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BY The Editors
Readers who remember our recent coverage of the University of Illinois at Urbana-Champaign’s Newman Center know that we’ve called it “perhaps the best Catholic campus ministry program in the country.” We told you why in our Feb. 28, 2010, Nov. 30, 2008, and Feb. 25, 2007, issues.
Now we have another reason to be proud of the St. John’s Catholic Newman Center staff and the students they serve.
As our July 27 article on NCRegister.com told you, Kenneth Howell was summarily “Fired for Teaching the Truth” about the Catholic doctrine on homosexual sex at the University of Illinois. Due process: none whatsoever. The catalyst: a student’s anonymous complaint that Howell’s simple presentation of Catholic teaching constituted “hate speech.”
It’s a shame to see the “hate speech” card being played so frivolously nowadays. True hate speech is a vicious menace to society, and we all have an interest in suppressing it. No one’s First Amendment rights extend to inciting violence or discrimination.
But when hate speech is invoked to enforce academic groupthink by trampling on someone else’s First Amendment rights, it’s a cowardly bluff.
And this bluff was called.
Not by the university, mind you. It was called by the thousands of active Catholics who realized that Howell’s predicament was their own.
Thanks to the active leadership of the Newman Center, a “Save Dr. Ken” page and group were launched on Facebook and accumulated some 9,500 fans. One of the leading First Amendment advocacy groups, the Alliance Defense Fund, took Howell’s case. Some 3,000 e-mails flooded the university’s board of trustees. Catholic news outlets and blogs brought the case to the attention of thousands more. Thanks to that publicity, officials of the Diocese of Peoria were able to steer behind-the-scenes negotiations with university officials to a successful conclusion.
True, as this issue of the Register went to press, questions remained about the university’s intent in its July 29 announcement of Howell’s partial reinstatement and whether the professor would accept it. That decision strips the Newman Center of its role in selecting Catholic instructors, demotes Howell from adjunct professor to visiting instructor, offers him the mere pittance of $10,000 for a fall-semester class, while saying nothing of any spring semester position, and promises that the Faculty Senate review of the situation will continue.
Many observers called it a calculated political move designed to deflect criticism for the moment and then quietly force out Howell on some pretext when circumstances allow. Time will tell.
But if it comes to that, the same solution will work again.
For better or worse, your First Amendment rights are only worth the effort you put into defending them. So as long as active Catholics are willing to stick together and shine light on blatant anti-Catholicism, there is hope for true academic freedom at the University of Illinois’ flagship campus. Despite the university’s best efforts.
If a teacher in an “Introduction to Catholicism” course can’t teach Catholic thought, who among us can? But this is about more than that.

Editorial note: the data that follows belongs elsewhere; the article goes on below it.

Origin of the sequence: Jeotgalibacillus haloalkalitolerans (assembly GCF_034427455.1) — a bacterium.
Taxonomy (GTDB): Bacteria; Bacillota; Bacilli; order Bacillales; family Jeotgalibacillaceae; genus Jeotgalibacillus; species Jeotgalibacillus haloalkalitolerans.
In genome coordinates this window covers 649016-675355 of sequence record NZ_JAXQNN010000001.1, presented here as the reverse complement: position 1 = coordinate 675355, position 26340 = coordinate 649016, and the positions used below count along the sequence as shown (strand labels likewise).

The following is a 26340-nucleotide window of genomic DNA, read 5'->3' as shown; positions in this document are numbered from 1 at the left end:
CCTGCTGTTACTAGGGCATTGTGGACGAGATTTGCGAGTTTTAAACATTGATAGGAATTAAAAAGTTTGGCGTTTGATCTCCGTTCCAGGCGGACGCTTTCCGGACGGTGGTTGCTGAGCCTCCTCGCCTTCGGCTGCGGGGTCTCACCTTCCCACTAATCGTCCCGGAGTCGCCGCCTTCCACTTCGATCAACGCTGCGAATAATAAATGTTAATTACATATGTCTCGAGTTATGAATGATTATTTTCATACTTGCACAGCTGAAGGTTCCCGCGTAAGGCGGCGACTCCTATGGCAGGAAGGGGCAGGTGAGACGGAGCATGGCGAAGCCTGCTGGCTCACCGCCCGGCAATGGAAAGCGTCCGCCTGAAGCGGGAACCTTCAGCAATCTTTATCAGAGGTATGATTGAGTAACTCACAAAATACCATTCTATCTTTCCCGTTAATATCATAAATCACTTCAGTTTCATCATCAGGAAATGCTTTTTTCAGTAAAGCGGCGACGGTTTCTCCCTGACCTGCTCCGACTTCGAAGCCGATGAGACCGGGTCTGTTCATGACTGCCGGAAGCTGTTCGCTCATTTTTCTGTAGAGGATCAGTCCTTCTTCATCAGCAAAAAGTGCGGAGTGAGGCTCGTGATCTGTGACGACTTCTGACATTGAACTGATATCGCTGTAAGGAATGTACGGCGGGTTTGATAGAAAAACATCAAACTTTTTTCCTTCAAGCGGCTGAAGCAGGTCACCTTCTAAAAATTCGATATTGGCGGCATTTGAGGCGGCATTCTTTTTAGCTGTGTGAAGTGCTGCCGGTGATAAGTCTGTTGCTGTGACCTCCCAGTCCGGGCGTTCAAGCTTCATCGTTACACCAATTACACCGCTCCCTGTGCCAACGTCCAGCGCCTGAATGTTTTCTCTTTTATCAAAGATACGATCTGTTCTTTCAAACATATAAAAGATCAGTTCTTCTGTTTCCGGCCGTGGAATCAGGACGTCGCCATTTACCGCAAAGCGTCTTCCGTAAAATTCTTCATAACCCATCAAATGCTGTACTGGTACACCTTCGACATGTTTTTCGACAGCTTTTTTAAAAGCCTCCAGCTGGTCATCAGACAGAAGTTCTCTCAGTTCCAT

A mere fracas among academics can be far more relevant than we realize. Cardinal John Henry Newman, who will be beatified in September by Pope Benedict, said as much.
University classes, he wrote in his The Rise and Progress of Universities, are “but periodical, and only partially represent the idea of a university.” He took a much broader view: “In every great country, the metropolis itself becomes a sort of necessary university, whether we will or no.”
The great city is the seat of high society, of politics and law, of letters and the mass media, of the libraries and museums, of the academies and the scientific societies.
In an extremely prescient turn of phrase, the cardinal wrote: “We cannot then be without virtual universities; a metropolis is such: The simple question is, whether the education sought and given should be based on principle, formed upon rule, directed to the highest ends, or left to the random succession of masters and schools, one after another, with a melancholy waste of thought and an extreme hazard of truth.”
In short, the university that educates our youth today is globalized society itself. But this is key: Society still takes its cue from the academy.
It may appear that opinion-making and religious instruction have been decentralized, but the dictums of academia still trickle down to us, filtered through politics, media and Hollywood. Whether the education we give ourselves is “based on principle and formed upon rule” depends on our great schools.
So the Church’s role in universities is crucial, and Howell’s fight belongs to all of us.
Cardinal Newman charged in his Idea of a University that the religious world — following the evangelical movement — falsely believes “that religion consists, not in knowledge, but in feeling or sentiment.” The connection between faith — as an intellectual act — with truth and knowledge is a very Catholic idea. We aren’t in the universities because we want to impose feelings or sentiments, but because we have been given the fullness of truth.
So we have no right to remain silent, because we’re not merely offering another opinion. We have something that society desperately needs: the truth about God, sex and homosexuality. If we can’t talk about why homosexual sex is bad for people and violates God’s law, how can we show that Catholics are the ones who really want what’s best for those with homosexual tendencies?
Nothing could be further from “hate speech” than that.